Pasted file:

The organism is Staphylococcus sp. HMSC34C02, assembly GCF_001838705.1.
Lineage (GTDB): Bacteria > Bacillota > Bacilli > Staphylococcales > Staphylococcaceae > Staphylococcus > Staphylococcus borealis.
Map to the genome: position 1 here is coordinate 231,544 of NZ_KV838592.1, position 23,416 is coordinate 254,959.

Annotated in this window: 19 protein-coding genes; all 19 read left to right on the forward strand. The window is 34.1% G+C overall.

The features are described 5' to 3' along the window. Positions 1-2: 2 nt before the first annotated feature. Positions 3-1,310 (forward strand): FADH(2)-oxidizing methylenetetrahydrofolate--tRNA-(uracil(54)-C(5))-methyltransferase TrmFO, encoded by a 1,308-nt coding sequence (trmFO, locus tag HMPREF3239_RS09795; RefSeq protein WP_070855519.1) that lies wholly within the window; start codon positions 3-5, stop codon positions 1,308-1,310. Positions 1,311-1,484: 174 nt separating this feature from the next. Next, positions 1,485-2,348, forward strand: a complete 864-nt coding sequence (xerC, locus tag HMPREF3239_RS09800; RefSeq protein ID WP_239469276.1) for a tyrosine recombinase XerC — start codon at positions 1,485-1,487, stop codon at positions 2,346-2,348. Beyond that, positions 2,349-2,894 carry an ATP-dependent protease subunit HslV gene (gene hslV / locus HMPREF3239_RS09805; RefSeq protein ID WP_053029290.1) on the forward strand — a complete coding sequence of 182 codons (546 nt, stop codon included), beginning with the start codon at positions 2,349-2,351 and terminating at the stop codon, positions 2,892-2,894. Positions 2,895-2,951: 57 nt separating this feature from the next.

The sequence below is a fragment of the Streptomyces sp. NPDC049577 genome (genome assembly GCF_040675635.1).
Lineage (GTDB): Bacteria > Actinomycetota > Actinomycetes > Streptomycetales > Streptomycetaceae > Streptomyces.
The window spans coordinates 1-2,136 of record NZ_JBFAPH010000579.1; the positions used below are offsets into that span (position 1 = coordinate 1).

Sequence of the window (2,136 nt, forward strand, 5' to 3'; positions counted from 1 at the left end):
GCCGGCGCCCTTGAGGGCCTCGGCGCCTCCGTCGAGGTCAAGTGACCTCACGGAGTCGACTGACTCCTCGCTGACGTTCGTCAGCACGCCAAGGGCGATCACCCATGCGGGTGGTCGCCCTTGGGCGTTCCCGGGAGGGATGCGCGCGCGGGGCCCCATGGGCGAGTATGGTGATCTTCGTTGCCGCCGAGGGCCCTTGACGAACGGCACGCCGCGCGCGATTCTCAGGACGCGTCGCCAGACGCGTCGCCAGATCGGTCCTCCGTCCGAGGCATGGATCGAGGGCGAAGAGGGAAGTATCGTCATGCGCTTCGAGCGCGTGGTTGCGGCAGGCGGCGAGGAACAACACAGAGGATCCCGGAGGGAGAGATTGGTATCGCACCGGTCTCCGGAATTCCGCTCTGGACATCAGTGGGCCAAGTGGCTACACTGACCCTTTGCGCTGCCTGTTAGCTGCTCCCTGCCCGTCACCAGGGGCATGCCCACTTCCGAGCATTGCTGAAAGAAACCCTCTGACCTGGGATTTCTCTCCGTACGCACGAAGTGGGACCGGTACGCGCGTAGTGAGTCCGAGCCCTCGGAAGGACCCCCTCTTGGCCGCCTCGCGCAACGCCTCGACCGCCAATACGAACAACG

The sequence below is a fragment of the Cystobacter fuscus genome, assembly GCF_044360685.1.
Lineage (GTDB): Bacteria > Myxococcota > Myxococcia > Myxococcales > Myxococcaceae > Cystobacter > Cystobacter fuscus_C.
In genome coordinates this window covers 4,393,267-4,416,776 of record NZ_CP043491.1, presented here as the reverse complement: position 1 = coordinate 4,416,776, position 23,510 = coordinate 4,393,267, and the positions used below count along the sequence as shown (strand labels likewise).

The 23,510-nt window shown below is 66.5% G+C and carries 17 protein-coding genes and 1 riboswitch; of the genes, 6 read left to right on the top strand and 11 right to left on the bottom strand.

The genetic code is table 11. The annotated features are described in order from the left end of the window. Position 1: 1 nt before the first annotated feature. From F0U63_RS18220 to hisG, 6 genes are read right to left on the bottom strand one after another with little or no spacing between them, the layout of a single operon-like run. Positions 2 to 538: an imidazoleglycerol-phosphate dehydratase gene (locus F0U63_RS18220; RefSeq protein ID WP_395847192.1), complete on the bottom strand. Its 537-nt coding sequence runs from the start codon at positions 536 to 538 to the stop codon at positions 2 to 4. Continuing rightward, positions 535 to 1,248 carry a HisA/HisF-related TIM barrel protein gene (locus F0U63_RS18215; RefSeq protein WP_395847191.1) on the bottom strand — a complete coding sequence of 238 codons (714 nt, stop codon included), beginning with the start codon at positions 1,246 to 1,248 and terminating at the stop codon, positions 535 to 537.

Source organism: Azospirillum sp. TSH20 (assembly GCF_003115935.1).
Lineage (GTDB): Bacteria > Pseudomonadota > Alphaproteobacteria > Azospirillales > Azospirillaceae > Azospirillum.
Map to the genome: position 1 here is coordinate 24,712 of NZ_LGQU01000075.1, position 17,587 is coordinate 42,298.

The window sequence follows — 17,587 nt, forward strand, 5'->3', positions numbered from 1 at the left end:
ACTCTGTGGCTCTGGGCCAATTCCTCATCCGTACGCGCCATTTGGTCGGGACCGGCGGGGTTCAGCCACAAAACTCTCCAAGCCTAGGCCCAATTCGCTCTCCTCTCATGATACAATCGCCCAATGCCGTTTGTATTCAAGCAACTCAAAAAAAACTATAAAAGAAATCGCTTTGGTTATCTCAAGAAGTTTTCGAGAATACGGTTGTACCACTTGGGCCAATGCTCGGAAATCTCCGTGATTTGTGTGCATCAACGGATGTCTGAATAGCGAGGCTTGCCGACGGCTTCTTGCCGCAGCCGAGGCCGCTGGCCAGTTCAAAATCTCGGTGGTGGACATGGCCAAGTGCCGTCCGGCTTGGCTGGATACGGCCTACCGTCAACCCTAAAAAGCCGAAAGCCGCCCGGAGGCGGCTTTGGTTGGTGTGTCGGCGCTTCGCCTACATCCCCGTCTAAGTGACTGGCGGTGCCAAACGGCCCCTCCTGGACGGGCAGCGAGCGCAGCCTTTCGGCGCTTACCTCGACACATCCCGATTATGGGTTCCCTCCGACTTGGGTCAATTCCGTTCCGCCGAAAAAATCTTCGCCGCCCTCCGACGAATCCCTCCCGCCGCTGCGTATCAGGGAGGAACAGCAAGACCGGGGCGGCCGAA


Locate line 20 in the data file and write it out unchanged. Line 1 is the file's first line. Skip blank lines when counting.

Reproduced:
ACTCTGTGGCTCTGGGCCAATTCCTCATCCGTACGCGCCATTTGGTCGGGACCGGCGGGGTTCAGCCACAAAACTCTCCAAGCCTAGGCCCAATTCGCTCTCCTCTCATGATACAATCGCCCAATGCCGTTTGTATTCAAGCAACTCAAAAAAAACTATAAAAGAAATCGCTTTGGTTATCTCAAGAAGTTTTCGAGAATACGGTTGTACCACTTGGGCCAATGCTCGGAAATCTCCGTGATTTGTGTGCATCAACGGATGTCTGAATAGCGAGGCTTGCCGACGGCTTCTTGCCGCAGCCGAGGCCGCTGGCCAGTTCAAAATCTCGGTGGTGGACATGGCCAAGTGCCGTCCGGCTTGGCTGGATACGGCCTACCGTCAACCCTAAAAAGCCGAAAGCCGCCCGGAGGCGGCTTTGGTTGGTGTGTCGGCGCTTCGCCTACATCCCCGTCTAAGTGACTGGCGGTGCCAAACGGCCCCTCCTGGACGGGCAGCGAGCGCAGCCTTTCGGCGCTTACCTCGACACATCCCGATTATGGGTTCCCTCCGACTTGGGTCAATTCCGTTCCGCCGAAAAAATCTTCGCCGCCCTCCGACGAATCCCTCCCGCCGCTGCGTATCAGGGAGGAACAGCAAGACCGGGGCGGCCGAA